The Code for Sustainable Homes levels are set out in Table 8 below.

Table 8 - Code for Sustainable Homes

Level

% energy efficiency higher than Part L1A of the Building Regulations

Daily water usage (litres)per person

1

10

120

2

18

120

3

25

105

4

44

105

5

100

80

6

Zero carbon

80

Source: www.gov.uk

15.22 The requirements to provide these could have an impact on the viability of development in Thanet. The Council commissioned a Whole Plan Viability Study to ensure that policies in the Plan and development in Thanet remain viable. The study assumes build costs to current building regulations and an additional uplift of £2,550 per unit to accommodate CSH Level 5 on water resources management.

15.23 Government has consulted on a review of Housing Standards to rationalise the large number of codes, standards, rules, regulations and guidance currently used by different authorities and provide new national standards. This included a review of the Code for Sustainable Homes. The national standards, when published, will replace the Code for Sustainable Homes.

15.24 Government has also consulted on new building regulations as part of their Zero Carbon Homes Policy which will increase the energy efficiency of buildings and is expected to come into force this year. The new regulations aim to introduce zero carbon standards from 2016 for homes, and by 2019 for non domestic buildings by:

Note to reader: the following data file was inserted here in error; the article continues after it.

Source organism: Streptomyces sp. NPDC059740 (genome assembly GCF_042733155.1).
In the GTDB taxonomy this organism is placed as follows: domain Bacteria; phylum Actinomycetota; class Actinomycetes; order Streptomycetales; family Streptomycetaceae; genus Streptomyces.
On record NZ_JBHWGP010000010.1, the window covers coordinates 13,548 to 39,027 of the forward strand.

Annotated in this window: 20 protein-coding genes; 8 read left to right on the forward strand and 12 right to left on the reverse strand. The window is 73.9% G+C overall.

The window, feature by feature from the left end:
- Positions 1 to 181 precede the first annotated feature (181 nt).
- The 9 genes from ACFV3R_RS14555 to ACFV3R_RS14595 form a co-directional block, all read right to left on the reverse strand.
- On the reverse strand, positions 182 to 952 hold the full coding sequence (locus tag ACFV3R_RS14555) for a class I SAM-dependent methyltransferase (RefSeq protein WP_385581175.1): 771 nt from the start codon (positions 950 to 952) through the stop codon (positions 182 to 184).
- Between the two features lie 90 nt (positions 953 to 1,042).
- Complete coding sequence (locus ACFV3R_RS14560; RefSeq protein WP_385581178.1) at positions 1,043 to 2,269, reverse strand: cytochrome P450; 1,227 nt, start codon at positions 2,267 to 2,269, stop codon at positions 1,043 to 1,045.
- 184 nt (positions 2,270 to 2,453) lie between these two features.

• Developing and driving a prioritised programme for the energy efficiency aspects of low carbon homes leading to the delivery of mainstream zero carbon homes from 2016.
  • Developing and driving a prioritised programme that deals with the energy supply aspects of delivering low and zero carbon homes.

15.25 There are measures that can be taken in the design of new development that will help reduce energy consumption and provide resilience to increased temperatures, such as: